• Andrew Suffield 7th Jul '10 - 5:32pm

    I am sure there would have been a balanced presentation

    You must not be familiar with UK pollsters. The presentation was whatever their employer paid for it to be. They are in the business of generating the desired results. The strength of the arguments for and against would be similarly subject to bias. The employer will have been directly involved in the design of the questions, with the pollster acting in an “advisory” role – and the tacit understanding that the employer can introduce whatever biases they wish, and it’s not the pollster’s fault for doing exactly what they were asked to do.

    Who paid for this poll?

    Properly designed Opinion surveys would always do this, to avoid any bias resulting from order of presentation.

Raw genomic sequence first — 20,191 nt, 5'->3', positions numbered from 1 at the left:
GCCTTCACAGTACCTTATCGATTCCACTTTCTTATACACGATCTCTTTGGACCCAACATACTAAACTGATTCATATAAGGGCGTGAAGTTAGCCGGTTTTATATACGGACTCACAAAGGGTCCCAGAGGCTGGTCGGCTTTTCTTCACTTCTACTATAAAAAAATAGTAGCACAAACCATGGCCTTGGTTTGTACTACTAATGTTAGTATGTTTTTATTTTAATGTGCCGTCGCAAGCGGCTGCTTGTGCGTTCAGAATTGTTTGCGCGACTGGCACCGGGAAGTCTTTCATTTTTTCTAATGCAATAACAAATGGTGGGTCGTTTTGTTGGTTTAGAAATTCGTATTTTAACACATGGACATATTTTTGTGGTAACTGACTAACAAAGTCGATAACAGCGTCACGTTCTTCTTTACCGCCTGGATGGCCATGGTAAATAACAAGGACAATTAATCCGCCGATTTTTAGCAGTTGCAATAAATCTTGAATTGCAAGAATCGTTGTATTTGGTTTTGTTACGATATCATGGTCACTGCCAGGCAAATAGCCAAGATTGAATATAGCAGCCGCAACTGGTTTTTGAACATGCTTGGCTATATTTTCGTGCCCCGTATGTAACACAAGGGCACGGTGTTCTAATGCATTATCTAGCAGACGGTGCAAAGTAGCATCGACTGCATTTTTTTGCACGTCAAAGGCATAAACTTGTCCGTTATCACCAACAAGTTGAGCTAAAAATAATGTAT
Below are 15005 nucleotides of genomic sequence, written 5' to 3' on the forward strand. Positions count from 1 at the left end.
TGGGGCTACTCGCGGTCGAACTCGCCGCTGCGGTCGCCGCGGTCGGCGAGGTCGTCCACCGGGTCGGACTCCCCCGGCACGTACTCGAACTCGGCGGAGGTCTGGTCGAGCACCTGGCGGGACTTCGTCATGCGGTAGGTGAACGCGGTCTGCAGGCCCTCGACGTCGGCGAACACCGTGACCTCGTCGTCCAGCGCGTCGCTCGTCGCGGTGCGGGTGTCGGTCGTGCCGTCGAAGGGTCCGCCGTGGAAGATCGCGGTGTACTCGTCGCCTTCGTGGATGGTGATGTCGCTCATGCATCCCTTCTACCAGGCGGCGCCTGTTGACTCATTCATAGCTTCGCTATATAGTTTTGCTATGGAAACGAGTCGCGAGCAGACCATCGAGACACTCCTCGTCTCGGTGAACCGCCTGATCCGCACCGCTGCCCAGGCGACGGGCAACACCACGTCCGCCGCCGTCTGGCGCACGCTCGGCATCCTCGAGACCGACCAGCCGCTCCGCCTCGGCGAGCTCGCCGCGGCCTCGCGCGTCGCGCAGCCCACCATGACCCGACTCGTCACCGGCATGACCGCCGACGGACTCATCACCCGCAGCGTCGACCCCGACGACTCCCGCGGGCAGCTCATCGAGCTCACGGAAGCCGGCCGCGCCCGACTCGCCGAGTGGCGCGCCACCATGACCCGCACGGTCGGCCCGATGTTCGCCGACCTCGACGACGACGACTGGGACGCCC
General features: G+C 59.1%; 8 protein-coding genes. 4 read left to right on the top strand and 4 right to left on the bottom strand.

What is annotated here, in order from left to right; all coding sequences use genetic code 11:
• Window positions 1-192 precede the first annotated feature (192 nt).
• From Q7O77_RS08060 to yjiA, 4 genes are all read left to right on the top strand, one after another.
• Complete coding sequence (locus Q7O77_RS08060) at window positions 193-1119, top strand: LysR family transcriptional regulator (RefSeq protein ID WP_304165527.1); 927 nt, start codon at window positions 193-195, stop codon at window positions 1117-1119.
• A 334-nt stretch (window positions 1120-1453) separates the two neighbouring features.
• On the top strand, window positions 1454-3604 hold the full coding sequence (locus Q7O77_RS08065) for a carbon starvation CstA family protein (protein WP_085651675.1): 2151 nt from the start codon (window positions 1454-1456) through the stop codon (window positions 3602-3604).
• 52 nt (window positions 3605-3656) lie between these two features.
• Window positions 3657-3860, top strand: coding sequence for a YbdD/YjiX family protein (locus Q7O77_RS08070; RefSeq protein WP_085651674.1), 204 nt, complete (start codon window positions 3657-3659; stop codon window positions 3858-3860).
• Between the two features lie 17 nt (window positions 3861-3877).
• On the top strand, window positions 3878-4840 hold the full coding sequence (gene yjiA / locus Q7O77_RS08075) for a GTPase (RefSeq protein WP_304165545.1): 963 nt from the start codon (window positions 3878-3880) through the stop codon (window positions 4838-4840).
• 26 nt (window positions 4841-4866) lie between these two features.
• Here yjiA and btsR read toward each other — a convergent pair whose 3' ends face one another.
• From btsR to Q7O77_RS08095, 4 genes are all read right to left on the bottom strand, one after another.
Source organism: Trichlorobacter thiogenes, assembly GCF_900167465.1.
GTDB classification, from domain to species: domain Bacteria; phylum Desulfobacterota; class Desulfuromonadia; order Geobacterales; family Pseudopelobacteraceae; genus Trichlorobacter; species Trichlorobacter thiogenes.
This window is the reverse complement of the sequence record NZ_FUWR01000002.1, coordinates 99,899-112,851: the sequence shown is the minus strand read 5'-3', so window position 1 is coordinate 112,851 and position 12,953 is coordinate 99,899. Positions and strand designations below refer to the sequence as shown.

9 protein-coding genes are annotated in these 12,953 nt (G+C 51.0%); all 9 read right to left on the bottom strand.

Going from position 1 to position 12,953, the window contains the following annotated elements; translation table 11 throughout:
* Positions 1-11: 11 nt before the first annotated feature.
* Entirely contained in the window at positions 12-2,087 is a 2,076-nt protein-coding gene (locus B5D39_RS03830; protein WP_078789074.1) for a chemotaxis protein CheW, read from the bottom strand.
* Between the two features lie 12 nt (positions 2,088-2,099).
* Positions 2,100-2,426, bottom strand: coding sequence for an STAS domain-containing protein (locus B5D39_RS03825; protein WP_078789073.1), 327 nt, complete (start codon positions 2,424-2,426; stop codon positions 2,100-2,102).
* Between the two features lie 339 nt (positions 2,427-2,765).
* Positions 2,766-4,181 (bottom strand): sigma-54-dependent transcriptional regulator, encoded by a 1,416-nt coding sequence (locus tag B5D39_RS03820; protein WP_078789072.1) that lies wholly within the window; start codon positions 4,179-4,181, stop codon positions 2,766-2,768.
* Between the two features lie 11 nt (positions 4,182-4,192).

It depends what they’re designed to do. Academic research would. Commercial pollsters need to get hired again to do another poll in next week’s issue, so unbiased results aren’t good for business.

    A notable exception is the “voting intention” polls, which are used as advertising because people judge pollsters on them: the more accurately a pollster predicts election results, the more people will trust that pollster, and hence the more business they will do with their revenue-generating polls for the next few years.

    Genuinely reliable polls would be a nice development – it’s easy enough to arrange – but nobody is interested.

  • Mark, is there a web link to these YouGov findings? I have a couple of questions.